The way children are taught math in school has been evolving over the years. Teachers at Van Walleghem School in Winnipeg say it has gotten to a point where many parents are having difficulty helping even young children with their homework. That is why they host Numeracy Information Evenings for parents in the school library.

Jason Brandes has a daughter in grade 4 and says she tells him the techniques she is learning at school are different than the ones he learned when he was a student.

“I was really confused because I didn’t get the memo that things had changed,” he said.

Grade 2 teacher Christine Kovachs was one of the host teachers. She says the emphasis is now on exploring new problem solving techniques instead of rote memorization.

“Because all children are different learners and have different ideas, we all learn from each other,” she said.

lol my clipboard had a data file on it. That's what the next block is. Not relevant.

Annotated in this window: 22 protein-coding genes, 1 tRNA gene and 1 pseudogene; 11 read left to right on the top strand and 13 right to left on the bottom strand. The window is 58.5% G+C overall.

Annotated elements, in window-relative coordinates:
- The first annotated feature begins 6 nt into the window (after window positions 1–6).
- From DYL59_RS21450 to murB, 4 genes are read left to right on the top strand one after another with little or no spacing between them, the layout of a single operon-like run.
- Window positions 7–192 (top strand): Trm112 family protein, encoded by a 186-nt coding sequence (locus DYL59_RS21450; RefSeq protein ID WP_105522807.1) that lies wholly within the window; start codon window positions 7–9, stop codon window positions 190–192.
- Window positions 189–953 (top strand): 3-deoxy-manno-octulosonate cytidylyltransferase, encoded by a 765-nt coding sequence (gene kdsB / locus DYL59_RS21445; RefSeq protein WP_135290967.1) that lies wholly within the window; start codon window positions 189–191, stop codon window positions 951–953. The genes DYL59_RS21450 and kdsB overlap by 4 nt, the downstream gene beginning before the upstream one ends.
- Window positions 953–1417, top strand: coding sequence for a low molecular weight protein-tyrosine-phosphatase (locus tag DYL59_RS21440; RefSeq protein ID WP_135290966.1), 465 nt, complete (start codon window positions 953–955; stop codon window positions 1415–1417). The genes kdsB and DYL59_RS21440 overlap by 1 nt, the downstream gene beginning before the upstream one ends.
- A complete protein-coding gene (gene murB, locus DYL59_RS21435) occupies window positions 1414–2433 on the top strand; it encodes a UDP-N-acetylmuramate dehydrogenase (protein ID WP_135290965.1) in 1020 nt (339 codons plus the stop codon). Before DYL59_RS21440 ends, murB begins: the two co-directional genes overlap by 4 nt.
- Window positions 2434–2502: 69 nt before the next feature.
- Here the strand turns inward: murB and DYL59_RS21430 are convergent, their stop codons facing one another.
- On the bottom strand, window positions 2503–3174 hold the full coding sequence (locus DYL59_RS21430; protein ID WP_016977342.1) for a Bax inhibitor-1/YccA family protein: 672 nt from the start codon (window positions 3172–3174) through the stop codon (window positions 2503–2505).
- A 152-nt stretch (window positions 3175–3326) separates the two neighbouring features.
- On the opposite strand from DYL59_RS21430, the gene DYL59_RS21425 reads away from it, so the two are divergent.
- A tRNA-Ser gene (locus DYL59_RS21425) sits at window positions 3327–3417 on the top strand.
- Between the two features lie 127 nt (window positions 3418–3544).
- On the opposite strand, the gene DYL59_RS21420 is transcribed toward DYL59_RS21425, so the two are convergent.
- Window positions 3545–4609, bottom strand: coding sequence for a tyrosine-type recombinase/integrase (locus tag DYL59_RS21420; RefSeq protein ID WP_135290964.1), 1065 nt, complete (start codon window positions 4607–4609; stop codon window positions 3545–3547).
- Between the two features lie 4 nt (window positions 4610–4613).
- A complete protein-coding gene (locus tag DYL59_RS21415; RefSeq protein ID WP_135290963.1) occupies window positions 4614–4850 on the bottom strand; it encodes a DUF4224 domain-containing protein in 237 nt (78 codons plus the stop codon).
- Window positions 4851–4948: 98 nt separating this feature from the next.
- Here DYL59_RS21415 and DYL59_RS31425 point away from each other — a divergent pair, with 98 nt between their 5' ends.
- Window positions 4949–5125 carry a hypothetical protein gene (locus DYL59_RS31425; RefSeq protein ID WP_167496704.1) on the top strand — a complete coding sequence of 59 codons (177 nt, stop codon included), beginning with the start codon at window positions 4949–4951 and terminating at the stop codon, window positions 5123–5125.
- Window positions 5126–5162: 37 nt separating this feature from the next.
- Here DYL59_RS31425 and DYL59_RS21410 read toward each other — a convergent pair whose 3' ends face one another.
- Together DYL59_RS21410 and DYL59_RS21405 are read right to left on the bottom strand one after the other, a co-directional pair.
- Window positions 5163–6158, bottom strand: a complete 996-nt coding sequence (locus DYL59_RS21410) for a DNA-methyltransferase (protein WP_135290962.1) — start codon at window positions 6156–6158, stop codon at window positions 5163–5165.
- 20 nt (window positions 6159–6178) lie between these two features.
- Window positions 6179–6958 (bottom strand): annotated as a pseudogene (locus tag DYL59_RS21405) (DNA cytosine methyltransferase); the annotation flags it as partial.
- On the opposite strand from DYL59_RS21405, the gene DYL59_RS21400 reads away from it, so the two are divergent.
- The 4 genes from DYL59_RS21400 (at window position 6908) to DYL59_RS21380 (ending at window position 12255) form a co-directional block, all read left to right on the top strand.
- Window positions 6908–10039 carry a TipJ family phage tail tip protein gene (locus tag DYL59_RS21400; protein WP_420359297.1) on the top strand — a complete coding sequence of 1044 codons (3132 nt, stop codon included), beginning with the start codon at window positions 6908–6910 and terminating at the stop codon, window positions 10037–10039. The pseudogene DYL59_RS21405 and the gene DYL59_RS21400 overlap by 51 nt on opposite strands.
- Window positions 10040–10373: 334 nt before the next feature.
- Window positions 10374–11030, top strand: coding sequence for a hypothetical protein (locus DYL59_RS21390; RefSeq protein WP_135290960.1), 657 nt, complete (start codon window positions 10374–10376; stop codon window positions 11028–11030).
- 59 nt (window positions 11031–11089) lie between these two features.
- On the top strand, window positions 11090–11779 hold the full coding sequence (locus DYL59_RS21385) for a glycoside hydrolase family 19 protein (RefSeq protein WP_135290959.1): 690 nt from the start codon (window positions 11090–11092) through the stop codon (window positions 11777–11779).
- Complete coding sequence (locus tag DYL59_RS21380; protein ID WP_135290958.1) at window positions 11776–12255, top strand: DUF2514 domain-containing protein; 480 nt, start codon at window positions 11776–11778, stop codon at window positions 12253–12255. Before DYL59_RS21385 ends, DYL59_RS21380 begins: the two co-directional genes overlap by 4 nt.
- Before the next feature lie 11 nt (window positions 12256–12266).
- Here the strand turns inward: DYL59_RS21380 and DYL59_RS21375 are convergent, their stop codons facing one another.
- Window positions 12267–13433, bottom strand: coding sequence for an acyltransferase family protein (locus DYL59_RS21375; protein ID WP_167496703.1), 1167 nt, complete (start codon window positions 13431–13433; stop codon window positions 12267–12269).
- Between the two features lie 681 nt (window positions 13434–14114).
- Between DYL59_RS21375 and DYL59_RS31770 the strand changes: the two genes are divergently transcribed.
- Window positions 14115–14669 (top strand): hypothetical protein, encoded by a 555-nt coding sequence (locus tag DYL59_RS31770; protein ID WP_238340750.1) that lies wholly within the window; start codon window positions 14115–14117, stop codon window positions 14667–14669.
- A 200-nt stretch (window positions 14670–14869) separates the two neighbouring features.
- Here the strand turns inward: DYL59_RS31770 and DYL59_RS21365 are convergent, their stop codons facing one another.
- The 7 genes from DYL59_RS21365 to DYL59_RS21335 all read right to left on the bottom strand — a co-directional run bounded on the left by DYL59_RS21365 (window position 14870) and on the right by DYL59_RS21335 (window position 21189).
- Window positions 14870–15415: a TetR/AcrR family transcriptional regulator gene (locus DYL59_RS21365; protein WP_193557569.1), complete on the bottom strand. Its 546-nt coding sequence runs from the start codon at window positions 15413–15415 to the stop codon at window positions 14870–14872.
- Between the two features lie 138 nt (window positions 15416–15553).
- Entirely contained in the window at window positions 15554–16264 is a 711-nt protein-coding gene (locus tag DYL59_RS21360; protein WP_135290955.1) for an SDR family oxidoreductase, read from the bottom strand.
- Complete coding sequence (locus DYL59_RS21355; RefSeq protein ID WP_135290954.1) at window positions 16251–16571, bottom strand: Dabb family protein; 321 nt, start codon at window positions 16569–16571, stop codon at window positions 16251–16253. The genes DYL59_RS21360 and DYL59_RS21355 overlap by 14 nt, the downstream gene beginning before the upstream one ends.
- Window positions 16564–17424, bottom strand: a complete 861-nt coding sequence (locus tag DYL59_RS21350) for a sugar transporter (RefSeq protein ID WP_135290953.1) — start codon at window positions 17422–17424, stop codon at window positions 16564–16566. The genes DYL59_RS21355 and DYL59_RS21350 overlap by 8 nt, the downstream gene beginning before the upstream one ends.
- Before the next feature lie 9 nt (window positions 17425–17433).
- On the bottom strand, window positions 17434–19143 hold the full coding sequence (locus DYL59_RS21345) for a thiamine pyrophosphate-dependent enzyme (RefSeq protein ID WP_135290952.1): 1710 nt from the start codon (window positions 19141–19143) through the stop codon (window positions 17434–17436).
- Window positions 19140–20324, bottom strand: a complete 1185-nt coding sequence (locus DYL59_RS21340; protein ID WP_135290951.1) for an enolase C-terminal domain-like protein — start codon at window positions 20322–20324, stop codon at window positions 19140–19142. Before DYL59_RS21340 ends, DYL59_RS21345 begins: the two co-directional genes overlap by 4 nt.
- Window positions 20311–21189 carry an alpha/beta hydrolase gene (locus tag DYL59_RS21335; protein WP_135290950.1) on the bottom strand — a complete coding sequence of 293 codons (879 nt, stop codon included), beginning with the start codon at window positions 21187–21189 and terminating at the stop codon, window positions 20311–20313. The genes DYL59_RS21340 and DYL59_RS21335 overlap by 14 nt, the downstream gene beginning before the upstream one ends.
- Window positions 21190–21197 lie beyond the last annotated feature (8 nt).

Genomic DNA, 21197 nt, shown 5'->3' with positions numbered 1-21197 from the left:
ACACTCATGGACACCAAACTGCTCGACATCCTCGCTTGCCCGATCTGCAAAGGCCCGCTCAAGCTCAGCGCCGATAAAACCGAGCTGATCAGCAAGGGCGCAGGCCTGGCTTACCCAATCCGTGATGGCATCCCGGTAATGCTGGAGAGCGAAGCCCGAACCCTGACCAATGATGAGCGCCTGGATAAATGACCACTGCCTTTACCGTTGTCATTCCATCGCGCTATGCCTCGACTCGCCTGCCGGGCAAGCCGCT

In fact, she says she often learns from her 7 year old students.

“A child says, ‘Well, we could do it this way.’ And I say to myself, ‘Wow, that was great! That’s a great strategy I didn’t even think about.’”

Brad Burns, the school’s principal, says they started hosted the sessions because many parents were frustrated.

“Definitely, it is something we hear about and it can almost be in the form of an anger,” he said.

Brandes says the session was a great way for him to wrap his mind around the new techniques.

“I think this type of skill, it’s not just about understanding mathematics but being able to look at their environment and see trends and see the way that patterns are forming and being able to anticipate that.”

Burns says that is exactly the type of learning they are striving for.

“Children who are very young have the ability to think quite deeply about things and if we don’t give them practice doing that at a young age, when we do introduce it they are not engaged.”

He hopes parents who attend the Numerical Information Evenings will be better able to share in their children’s education.